FIG. 1 shows a functional block diagram of a operator support system according to an example embodiment. A vehicle such as an automobile can be mounted with an image capturing device such as a polarized light camera 10. The polarized light camera 10 captures images of scenes around the vehicle such as an automobile, which is a moving object that is moving on a road or the like. Specifically, the polarized light camera 10 can capture images of scenes around the automobile such as a road surface (moving face) that the automobile is running.

The polarized light camera 10 can capture RAW image data of polarized light for each of processing areas of pixels, in which RAW image data of polarized light includes vertical-polarization light intensity (hereinafter, S-polarization light intensity) and horizontal-polarization light intensity (hereinafter, P-polarization light intensity).

The horizontal-polarization image data obtained from the P-polarization light intensity data included in the RAW image data of polarized light is stored in a horizontal-polarization image memory 11. The vertical-polarization image data obtained from the S-polarization light intensity data included in the RAW image data of polarized light is stored in a vertical-polarization image memory 12. These image data are then transmitted to a monochrome image processor 21, a polarization intensity difference image processor 22, and a noise remover 26. Such processing units and other processing units to be described later may be devised as controllers configured with using various types of processors, circuits, or the like such as a programmed processor, a circuit, an application specific integrated circuit (ASIC), used singly or in combination.

The polarized light camera 10 includes an image capturing element such as a charge-coupled device (CCD), a complementary metal oxide semiconductor (CMOS) used as a light receiving element, with which surrounding environment images can be captured, for example, as pixel images with a mega pixel size. Preferably, the polarized light camera 10 consecutively captures the surrounding environment images with a short time interval so that images can be captured in real time as much as possible.

The polarized light camera 10 may be mounted, for example, at a rear-view mirror of automobile to capture scenes viewable in front of one automobile, which may be a front view from one automobile including the road surface. Further, the polarized light camera 10 may be mounted, for example, at a side mirror to capture scenes at a lateral side of automobile. Further, the polarized light camera 10 may be mounted, for example, at a back side of automobile such as trunk side of automobile to capture scenes at a back side of automobile. In an example embodiment, the polarized light camera 10 may be mounted, for example, at the rear-view mirror of automobile to capture scenes viewable in front of automobile such as a front view including the road surface.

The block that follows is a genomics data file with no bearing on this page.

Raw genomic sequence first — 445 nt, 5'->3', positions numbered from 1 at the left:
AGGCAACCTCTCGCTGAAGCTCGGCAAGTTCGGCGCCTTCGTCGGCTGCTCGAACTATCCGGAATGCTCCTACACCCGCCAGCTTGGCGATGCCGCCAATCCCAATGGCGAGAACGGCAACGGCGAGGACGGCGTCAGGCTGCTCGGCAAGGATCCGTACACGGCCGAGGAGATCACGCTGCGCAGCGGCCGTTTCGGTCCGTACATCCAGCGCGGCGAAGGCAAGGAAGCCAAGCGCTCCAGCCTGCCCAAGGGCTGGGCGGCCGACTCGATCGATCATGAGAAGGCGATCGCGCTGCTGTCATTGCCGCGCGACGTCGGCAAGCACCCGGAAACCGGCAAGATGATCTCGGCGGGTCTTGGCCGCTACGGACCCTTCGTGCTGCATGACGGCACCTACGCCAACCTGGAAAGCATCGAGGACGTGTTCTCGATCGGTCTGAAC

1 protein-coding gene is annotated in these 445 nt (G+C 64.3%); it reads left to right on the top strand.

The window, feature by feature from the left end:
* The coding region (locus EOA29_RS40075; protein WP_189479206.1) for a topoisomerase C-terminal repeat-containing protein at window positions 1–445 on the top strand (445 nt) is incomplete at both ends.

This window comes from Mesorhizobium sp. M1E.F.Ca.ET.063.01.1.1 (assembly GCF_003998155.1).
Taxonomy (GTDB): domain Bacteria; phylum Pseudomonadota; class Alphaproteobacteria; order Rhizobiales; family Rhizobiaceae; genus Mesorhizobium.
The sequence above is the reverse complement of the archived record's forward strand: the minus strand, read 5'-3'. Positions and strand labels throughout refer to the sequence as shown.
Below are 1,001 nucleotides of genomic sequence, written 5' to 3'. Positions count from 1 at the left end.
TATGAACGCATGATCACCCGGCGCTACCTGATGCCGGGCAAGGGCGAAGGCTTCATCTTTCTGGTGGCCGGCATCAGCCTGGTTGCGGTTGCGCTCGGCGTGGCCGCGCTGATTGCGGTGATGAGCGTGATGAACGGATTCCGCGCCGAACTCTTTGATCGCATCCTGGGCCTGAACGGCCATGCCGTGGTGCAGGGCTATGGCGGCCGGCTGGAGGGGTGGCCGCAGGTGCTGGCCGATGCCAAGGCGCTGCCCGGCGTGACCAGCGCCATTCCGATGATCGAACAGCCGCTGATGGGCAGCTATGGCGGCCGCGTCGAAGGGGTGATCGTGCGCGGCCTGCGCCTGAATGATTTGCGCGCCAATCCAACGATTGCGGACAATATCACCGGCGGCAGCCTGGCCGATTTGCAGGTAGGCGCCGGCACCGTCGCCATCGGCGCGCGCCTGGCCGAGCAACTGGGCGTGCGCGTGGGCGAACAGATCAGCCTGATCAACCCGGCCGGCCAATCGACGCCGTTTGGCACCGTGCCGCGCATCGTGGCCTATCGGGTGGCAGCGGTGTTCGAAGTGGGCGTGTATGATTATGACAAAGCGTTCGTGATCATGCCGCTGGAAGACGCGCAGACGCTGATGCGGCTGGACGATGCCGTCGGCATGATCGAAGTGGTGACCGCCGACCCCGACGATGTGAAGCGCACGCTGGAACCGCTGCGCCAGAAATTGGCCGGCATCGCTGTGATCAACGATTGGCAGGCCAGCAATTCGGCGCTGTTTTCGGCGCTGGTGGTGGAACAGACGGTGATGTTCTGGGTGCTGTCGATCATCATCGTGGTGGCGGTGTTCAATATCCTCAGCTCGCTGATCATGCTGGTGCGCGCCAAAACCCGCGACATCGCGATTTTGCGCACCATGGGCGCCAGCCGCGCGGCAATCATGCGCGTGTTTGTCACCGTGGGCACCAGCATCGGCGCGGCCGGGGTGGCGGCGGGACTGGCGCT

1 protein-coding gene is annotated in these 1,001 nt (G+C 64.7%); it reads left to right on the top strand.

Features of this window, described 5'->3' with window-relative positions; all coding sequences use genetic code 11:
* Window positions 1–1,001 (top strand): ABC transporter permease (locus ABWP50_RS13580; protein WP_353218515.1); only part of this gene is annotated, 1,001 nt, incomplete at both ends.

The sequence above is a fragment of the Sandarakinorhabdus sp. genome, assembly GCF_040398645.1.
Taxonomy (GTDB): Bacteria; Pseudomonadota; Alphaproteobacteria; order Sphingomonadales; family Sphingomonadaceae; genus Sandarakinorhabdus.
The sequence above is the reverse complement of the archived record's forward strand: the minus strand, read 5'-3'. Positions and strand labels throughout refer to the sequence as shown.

FIG. 2 shows one configuration of the polarized light camera 10, referred to as a polarized light camera 10A. As shown in FIG. 2, the polarized light camera 10A includes a camera 101 and a rotatable polarizer 102, in which the camera 101 includes an image capturing element such as CCD, and the rotatable polarizer 102 is disposed in front of the camera 101, wherein the rotatable polarizer 102 can be rotated in a given direction.

As for the polarized light camera 10A, the polarization direction of light passing the rotatable polarizer 102 changes depending on a rotating angle of the rotatable polarizer 102. Therefore, the camera 101 can capture the P-polarization image and S-polarization image alternatively by rotating the rotatable polarizer 102.

FIG. 3 shows another configuration of polarized light camera 10, referred to as a polarized light camera 10B. As shown in FIG. 3, the polarized light camera 10B includes two cameras 111 and 112 including an image capturing element such as CCD, a S-polarized light filter 113 to pass through S-polarized light, and a P-polarized light filter 114 to pass through P-polarized light. The S-polarized light filter 113 is disposed in front of the camera 111, and the P-polarized light filter 114 in front of the camera 112.

As for the polarized light camera 10A shown in FIG. 2, because a single camera (i.e., camera 101) captures the P-polarized image and S-polarized image alternatively, the polarized light camera 10A cannot capture the P-polarized image and S-polarized image simultaneously. In contrast, the polarized light camera 10B shown in FIG. 3 can capture the P-polarized image and S-image simultaneously.

FIG. 4 shows another configuration of the polarization light camera 10, referred to as a polarized light camera 10C. As shown in FIG. 4, the polarized light camera 10C includes an image capturing element for P-polarized image and an image capturing element for S-polarized image as similar to the polarized light camera 10B shown in FIG. 3. However, each of image capturing elements is disposed close to each other in the polarized light camera 10C when compared with the polarized light camera 10B shown in FIG. 3. Therefore, the polarized light camera 10C can be configured smaller than the polarized light camera 10B shown in FIG. 3.

As shown in FIG. 4, the polarized light camera 10C includes a lens array 122, a light shield spacer 123, a polarization filter 124, a spacer 125, and an image capturing unit 126, which are stacked one to another.